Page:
If illegibility produced violence, legibility offered the opportunity to create a common, constantly contested framework of understanding and negotiation between state and village. For Puente, this framework begins in 1920 during Augusto B. Leguía’s autocratic Nueva Patria regime (1919-1930) with the promulgation of a new constitution that legally recognized Indigenous rural villages as comunidades. The extension of state power into the highland countryside in the form of land surveys, road construction, and new federal offices with local outposts dedicated to the protection of Indigenous territorial and labor rights introduced a new form of governance dependent on state-comunidad communication—communication enabled by a new shared legal vocabulary. Later 1930s laws that sought the regulation of internal communal political life and organization also helped the state monitor the inner lives of rural communities. In turn, such communities used legal recognition and laws to protect their people, lands, livestock, and property rights. State formation by rural cadaster.

Focusing on San Juan Ondores enables Puente to show the local results of this unstable new relationship through the 1940s and into the Cold War decades. Granted unprecedented access by the community to its archived minutes from weekly assemblies (actas comunales) dating back to 1937, censuses, and council meetings, he reveals an internally stratified community held together by shared communal values that fueled the broader struggle to maintain political, economic, and social autonomy. At times, as during the 1940s and 50s, this struggle converged with the state’s efforts to industrialize agricultural production in the countryside. Endeavors to modernize and subsidize “sheep-based communal economies” integrated the shepherds of San Juan Ondores into the global wool trade and markets in the United States and Europe. Contrary to state designs that ultimately sought the centralization of political and economic power, rural modernization actually enhanced communal autonomy as the villagers used newfound economic prosperity, the legal system, and state institutions to protect local lifeways–especially against neighboring haciendas.

Such moments of economic dynamism, Puente argues, created unity within San Juan Ondores and a general willingness to work through official state channels. In contrast, economic stagnation undermined “the material grounds of communal organization” and allowed violence to emerge as a “legitimate discourse and praxis.” Puente traces how proximity transformed into violent divergence beginning in the early 1960s. Communal conflicts with haciendas sparked mass direct actions in the form of land invasions and incipient guerrilla movements during the early 1960s throughout the Central Sierra. By 1965, according to former CIA agent Victor Marchetti, the agency had created “a miniature Fort Bragg” to help defeat these revolutionary expressions of rural discontent that expanded to multiple regions.

Within this tumultuous 1960s context, agrarian reform emerged as a milder form of counterinsurgency to contain peasant militancy and attempt a more equitable economic development at the national level. The two versions signed into law in 1965 and 1969—the latter implemented by a leftist military government that seized power in 1968—raised the expectations of thousands of rural communities that had hoped for the return of lands usurped by haciendas and foreign corporations on their terms, according to their local needs. Indeed, the comuneros of San Juan Ondores legally achieved the recovery of land previously owned by the massive Atocsaico hacienda after years of litigation in 1969. Yet, the community’s plans for how to use the recovered lands soon clashed with a military government that sought to placate campesino demands for land without undermining agricultural productivity or antagonizing the United States.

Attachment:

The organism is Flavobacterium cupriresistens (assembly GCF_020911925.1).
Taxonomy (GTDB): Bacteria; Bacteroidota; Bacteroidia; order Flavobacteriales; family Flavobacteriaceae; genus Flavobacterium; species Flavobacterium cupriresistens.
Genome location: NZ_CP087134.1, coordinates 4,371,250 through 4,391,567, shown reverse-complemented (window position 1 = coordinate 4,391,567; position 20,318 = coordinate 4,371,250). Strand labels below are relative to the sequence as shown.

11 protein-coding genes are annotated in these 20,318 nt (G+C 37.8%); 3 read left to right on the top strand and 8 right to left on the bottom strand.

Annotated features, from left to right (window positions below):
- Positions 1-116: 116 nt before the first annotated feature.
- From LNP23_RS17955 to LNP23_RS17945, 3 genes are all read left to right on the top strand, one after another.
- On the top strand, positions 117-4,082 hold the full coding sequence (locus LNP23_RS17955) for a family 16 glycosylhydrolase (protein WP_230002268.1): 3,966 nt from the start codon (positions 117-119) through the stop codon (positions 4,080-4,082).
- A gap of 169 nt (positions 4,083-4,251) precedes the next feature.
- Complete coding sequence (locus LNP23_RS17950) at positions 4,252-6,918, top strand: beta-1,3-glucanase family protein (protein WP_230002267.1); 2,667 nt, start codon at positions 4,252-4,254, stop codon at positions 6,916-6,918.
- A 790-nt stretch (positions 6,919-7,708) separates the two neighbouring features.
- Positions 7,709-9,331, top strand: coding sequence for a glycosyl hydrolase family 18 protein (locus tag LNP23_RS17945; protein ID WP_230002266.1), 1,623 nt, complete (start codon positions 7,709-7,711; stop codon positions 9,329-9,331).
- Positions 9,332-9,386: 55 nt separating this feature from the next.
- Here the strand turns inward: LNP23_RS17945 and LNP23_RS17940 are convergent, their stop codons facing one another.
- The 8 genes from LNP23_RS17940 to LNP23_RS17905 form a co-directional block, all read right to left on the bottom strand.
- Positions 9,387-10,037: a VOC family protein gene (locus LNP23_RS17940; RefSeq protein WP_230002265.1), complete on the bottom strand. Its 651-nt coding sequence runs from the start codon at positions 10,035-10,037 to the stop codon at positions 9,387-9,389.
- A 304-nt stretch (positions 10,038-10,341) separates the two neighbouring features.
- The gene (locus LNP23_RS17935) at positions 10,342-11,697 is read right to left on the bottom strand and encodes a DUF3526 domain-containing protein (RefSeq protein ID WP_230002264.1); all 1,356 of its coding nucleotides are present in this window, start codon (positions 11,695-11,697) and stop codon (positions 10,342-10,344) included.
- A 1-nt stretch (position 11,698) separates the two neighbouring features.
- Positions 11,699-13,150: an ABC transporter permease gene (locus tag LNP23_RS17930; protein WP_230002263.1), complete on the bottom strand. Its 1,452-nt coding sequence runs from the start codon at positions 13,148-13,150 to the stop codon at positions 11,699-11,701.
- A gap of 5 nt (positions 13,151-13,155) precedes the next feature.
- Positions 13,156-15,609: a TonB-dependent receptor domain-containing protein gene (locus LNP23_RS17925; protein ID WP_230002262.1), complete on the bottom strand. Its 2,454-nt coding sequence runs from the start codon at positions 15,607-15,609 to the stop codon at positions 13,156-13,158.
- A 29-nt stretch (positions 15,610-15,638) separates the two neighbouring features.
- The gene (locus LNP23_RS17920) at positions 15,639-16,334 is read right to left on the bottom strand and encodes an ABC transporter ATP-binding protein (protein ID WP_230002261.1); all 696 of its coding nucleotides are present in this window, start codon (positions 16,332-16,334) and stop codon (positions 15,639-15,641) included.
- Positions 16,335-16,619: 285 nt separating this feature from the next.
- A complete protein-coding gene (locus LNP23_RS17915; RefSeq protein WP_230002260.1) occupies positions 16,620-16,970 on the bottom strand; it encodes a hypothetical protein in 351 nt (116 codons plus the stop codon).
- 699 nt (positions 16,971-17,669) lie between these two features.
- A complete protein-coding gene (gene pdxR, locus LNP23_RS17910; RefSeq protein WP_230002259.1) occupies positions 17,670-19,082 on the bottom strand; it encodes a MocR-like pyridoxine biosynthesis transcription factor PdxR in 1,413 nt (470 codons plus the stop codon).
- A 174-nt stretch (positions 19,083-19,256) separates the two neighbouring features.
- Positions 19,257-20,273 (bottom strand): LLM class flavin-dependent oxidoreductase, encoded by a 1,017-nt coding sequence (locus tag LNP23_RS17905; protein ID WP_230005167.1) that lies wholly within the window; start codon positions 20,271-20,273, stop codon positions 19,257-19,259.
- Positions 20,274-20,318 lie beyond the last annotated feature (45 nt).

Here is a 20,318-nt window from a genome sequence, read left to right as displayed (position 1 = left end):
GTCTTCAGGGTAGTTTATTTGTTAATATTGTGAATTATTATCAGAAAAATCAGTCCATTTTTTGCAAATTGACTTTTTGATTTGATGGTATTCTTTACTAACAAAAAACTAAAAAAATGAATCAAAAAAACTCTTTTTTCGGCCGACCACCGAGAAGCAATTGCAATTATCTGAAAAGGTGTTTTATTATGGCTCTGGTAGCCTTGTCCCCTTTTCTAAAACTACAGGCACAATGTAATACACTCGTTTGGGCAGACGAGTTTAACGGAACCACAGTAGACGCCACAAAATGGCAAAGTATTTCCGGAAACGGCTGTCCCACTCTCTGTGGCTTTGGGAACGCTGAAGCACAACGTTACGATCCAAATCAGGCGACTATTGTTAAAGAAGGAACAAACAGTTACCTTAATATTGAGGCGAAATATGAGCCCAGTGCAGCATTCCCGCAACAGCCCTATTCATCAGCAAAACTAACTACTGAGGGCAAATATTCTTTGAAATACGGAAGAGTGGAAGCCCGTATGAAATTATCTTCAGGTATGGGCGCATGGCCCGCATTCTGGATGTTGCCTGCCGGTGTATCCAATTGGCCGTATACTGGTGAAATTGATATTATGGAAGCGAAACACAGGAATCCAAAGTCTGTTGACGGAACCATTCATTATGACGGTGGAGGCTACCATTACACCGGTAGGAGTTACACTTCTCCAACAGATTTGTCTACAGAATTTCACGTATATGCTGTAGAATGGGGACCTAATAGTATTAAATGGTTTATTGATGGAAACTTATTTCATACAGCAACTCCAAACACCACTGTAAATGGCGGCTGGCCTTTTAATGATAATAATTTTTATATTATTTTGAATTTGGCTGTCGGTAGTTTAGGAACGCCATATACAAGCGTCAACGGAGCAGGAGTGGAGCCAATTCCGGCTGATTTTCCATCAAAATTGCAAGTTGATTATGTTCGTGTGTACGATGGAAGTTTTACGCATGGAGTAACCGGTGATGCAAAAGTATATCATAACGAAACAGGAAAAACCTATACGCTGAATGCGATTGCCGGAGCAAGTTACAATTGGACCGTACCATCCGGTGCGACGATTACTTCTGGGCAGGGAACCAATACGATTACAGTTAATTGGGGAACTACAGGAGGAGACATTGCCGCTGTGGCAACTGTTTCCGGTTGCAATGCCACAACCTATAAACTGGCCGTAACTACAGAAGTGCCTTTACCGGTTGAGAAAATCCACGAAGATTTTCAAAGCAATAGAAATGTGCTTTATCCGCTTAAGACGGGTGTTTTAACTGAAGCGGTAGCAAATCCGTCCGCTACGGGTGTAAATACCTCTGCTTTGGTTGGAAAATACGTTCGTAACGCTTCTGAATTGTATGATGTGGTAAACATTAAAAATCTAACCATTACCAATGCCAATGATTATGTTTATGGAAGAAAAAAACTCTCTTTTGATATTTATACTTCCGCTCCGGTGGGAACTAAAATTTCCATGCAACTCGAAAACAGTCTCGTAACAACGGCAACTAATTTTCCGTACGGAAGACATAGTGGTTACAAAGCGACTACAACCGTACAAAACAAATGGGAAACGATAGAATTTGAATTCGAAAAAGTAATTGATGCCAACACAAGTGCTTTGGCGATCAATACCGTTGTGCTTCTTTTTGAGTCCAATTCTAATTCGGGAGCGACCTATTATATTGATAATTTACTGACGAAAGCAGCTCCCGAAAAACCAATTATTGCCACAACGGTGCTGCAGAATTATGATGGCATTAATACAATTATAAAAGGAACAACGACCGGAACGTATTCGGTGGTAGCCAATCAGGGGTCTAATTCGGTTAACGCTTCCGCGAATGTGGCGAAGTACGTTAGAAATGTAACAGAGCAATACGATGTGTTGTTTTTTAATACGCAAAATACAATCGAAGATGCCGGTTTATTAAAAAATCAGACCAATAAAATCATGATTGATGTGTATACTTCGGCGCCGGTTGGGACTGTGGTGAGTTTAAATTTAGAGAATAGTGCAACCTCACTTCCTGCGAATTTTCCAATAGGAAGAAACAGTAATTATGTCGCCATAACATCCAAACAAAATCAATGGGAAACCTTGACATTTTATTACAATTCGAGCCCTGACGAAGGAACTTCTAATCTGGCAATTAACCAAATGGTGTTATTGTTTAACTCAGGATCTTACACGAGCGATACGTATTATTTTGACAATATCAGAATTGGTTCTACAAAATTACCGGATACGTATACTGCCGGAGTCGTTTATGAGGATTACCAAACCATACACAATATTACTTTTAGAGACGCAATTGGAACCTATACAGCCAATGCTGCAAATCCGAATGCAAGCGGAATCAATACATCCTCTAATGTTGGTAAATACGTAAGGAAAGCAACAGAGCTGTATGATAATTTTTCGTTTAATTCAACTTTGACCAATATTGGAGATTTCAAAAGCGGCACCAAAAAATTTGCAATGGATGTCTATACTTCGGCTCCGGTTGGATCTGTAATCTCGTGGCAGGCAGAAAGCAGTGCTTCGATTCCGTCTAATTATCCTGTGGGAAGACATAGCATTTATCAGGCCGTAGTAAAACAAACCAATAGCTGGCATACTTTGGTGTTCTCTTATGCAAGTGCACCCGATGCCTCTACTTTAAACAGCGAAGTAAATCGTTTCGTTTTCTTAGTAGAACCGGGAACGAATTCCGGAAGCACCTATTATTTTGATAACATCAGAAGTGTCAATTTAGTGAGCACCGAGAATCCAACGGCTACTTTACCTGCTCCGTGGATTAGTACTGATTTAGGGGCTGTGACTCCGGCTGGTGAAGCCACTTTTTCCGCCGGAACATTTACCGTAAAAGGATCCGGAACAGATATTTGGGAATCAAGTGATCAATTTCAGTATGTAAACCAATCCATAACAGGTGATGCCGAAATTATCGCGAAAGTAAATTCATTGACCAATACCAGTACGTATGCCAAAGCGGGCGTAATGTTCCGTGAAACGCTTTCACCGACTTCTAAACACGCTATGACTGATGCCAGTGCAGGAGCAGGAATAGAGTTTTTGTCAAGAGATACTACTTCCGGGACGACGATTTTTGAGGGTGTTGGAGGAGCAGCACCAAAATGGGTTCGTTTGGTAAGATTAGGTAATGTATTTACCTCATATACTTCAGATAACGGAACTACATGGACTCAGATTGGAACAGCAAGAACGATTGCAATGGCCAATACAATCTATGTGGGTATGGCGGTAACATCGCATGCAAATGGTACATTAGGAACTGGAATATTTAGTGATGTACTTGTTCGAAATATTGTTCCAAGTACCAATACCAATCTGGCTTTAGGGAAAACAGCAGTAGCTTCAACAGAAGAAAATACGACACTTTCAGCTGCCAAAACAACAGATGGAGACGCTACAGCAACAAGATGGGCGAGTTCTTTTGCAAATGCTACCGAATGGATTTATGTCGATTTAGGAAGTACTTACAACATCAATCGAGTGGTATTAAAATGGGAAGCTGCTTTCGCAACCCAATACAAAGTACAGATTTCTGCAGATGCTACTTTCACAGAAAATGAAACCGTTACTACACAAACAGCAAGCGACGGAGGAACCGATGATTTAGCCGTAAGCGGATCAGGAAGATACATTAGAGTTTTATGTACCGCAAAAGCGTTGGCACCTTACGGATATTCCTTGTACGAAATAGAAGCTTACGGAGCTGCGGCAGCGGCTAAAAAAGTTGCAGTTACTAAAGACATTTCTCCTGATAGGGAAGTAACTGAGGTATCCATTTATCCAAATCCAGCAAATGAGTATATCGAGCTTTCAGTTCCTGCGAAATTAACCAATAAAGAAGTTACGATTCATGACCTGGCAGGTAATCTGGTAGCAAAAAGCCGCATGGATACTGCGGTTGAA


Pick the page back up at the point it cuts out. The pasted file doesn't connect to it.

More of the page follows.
The result, according to Puente: an agrarian reform radical only in discourse but that in practice implemented a centralized, state-led model of cooperativization that dispossessed San Juan Ondores comuneros of their lands, undermined their communal organization, and ultimately deprived them of autonomy. They officially became campesinos—after the General Juan Velasco Alvardo-led military “revolution” changed the nation’s “Día del Indio” to “Día del Campesino” in 1969—coerced into working for a rural state cooperative named after the anti-colonial Indigenous leader Túpac Amaru. San Juan Ondores became one of many “disenfranchised usufructuaries of land and agrarian resources” in the Central Sierra. And true to their history, these “new” campesinos would mobilize, challenge, and contest anew.

For Puente, the failure of the military revolution set the stage for things falling apart in the bloody 1980s and 90s. He reads the IAC from the Central Sierra as primarily local and agrarian, rooted in the long history of the state-comunidades relationship. The ouster of General Velasco in 1975 by generals more willing to deploy violent repression to quell renewed campesino resistance in the countryside hastened radicalization, especially among younger generations of campesinos. For San Juan Ondores, the massacre the community suffered at the hands of police special forces after they invaded Atocsaico lands in late 1979 marked their local experience of a national phenomenon. “Violence,” Puente argues, “became the new language between the state and comunidades.” The introduction of a third agent beginning in 1980—Sendero Luminoso and its “unrestrained political violence”—led to the “ultimate collapse of state-comunidad relations.”

Internally, violence undermined the very communal structures of comunidades like San Juan Ondores at the moment they needed them the most. Communality historically did not mean egalitarianism but consensus decision-making that offered some power to the poorest households. Radical politics, polarization, and violence prevented consensus and delegitimized communal institutions. Internally fractured and facing horrific levels of violence, San Juan Ondores turned once again to the state. By 1989, it achieved legal ownership over the state cooperative’s land that comuneros had invaded in 1979. While the official ceremony marking the transfer of land ownership suggested a new proximity between the Peruvian state and the comunidad, “political violence had changed circumstances forever.”

An evocative, rich and meticulously researched study, The Rural State ends with the possibility of a “third communal remaking” with Castillo’s presidential victory in 2021. Yet, the Peruvian state that emerged from the IAC and the Fujimori dictatorship proved different from its predecessors. It instead enacted neoliberal policies that marginalized and disenfranchised highland communities. Castillo represented a promise, riven by contradictions and limits, yet a promise–one that is now sitting in a Lima jail cell while comuneros take to the streets resisting anew. 

Alexander Aviña is an Associate Professor of History in the School of Historical, Philosophical and Religious Studies at Arizona State University. He is the author of Specters of Revolution: Peasant Guerrillas in the Cold War Mexican Countryside (Oxford University Press, 2014).